Wednesday, November 09, 2011

US Contractors and Kuwait Residency Discussion

I commented on American Girl's blog post in reference to US Contractors in Kuwait and thought I would post my comment here as well.

I have a friend who works for a US company, "supposedly" with no Kuwait "presence".  He is only getting 2 weeks vacation per year - which is illegal as per Kuwait Labor Law -- but so is a 60 hour work week - will he get OT?  I mean, he "agreed" to it while in the US - why be a prima donna, right?  But wait... dude also has a Kuwait residency visa.  Uh oh!  That means that the company does indeed have a "presence" in Kuwait.  They have chosen to "partner" with a Kuwaiti company to provide sponsorship to their employees.  They have a legal partnership agreement and the employer's US employees reside in Kuwait in the local economy.

Get a copy of the Kuwait Residency Law.  Read it.

Anyone who has a Kuwaiti residency is bound by Kuwait law.  You reside in the country; you obey the laws of the country.  (On the flip side, it would be like sending Kuwaitis to the US and expecting them to abide by Kuwaiti and not US HR laws.  How long would that last?  Oh, but wait... the US enforces laws....)  The USG pays the bills to US contractors, but they have lots of contractors all over the world from different countries - and those contractors must abide by local laws.  There are lots of USG contractors in Kuwait - Kuwaiti companies working in the Kuwaiti economy.   ALL  employees under a Kuwaiti residency visa (RESIDE in Kuwait) are subject to Kuwait Labor Law.

If you move to another STATE in the US, you have to learn the State law.  Why is it that people move to a foreign country and don't know their rights - or challenge them?  Je ne get it pas.

Your offer letter from  your company IS your employment contract in Kuwait.  Anyone who has a Kuwait residency must have it through a Kuwaiti sponsor.  RETAIN COPIES all paperwork in Arabic that you sign (don't sign if they don't give you a copy).  (Would you sign anything else - anywhere else - if you didn't know what it was or know what it states?)   There is a paper in Arabic ("ethayn al amel" - work permit) that you will be asked to sign to obtain your residency that goes to the Ministry of Labor that lists all the information for your contract:  Job description, duration of contract, salary, sponsor, etc.  If you end up suing as an employee, it will be your evidence.  SAVE IT.  Save all paperwork your employer gives you relevant to your contract and pay.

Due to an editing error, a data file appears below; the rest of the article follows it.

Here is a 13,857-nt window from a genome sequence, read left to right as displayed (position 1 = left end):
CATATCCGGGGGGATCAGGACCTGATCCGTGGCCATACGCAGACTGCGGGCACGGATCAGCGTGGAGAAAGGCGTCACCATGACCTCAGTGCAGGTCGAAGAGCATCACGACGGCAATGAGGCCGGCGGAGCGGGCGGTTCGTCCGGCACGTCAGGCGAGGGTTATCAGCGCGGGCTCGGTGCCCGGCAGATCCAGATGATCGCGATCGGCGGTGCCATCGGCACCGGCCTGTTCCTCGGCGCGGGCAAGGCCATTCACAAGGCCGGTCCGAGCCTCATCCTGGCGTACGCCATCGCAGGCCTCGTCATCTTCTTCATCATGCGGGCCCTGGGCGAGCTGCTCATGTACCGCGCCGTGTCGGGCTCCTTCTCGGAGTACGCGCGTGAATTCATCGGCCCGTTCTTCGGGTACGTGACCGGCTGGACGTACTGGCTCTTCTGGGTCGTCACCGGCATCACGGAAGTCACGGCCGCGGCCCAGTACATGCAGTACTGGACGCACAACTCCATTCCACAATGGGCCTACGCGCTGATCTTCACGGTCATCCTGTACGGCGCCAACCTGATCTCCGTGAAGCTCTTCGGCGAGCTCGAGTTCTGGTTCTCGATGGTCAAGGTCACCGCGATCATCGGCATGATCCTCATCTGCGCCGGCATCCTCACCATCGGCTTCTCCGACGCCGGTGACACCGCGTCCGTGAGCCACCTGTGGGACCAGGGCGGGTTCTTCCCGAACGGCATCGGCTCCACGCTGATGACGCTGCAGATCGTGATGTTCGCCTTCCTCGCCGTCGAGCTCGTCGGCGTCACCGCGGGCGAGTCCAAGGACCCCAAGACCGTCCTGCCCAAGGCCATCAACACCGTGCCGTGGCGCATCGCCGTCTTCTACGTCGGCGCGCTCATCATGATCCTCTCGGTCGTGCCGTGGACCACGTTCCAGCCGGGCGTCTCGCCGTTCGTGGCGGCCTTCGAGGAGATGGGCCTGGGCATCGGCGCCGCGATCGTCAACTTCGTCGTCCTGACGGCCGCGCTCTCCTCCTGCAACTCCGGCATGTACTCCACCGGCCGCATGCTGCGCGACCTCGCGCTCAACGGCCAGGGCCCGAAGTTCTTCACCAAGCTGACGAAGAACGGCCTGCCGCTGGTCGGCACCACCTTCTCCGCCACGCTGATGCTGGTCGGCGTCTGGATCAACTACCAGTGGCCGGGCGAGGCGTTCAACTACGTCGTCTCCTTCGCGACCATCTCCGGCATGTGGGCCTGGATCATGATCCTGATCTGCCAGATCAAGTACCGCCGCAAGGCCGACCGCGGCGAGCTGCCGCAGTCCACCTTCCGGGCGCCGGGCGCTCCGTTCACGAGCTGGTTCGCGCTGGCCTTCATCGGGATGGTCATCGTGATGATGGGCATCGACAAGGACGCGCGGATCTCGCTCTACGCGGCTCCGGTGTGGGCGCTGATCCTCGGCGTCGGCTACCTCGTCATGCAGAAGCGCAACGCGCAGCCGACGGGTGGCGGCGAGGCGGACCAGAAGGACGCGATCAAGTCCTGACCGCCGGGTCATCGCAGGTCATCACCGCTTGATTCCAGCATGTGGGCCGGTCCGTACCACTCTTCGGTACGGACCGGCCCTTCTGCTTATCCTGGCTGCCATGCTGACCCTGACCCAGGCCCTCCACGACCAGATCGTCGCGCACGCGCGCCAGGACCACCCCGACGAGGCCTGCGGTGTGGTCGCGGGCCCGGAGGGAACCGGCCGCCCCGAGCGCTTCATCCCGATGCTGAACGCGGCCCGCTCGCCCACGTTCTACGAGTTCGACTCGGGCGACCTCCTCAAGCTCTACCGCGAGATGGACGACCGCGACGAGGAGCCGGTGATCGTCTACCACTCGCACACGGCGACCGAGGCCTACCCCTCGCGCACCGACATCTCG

Employing contract companies (defense contractors)  may be confused (or chose to be confused).

This is only an example and not true to my knowledge:  ASC and their employees were sponsored by Kuwaiti company,  HRK.  If ASC chose not to give an employee their entitlement of 30 days vacation, the employee could sue; but sue who?  Not ASC.  The employee would sue the party sponsoring them; HRK.  HRK would have to square it with ASC.

Kuwaiti Labor Law supersedes any other agreements you have signed and will choose whichever stipulation is the most advantageous TO THE EMPLOYEE.  ANY employee can file a complaint (through a lawyer or by themselves) at the Ministry of Social Affairs and Labor (in the area where the company/sponsor has a physical address).  (The Ministry of Social Affairs and Labor - also known as "Shaoun" - can also be a useful place to receive advice if you don't want to go to a lawyer, but be ready for a little confusion and running around.)   The company may receive a fine and may be punished by having their "file closed"; meaning that they are not able to obtain any additional visas for employees.

What an employer relates to employees (and HR managers) may be their interpretation of the law (and/or how they may "adjust" it) but if you do go to a lawyer, you will find that employers/employees are bound to the Kuwait Labor Law.  (You can also file a complaint with the US military.)  (No slight to HR managers, but) HR managers are paid employees of your employer and are often advised by their employers and their legal team.  They're not independent parties.  Lawyers are.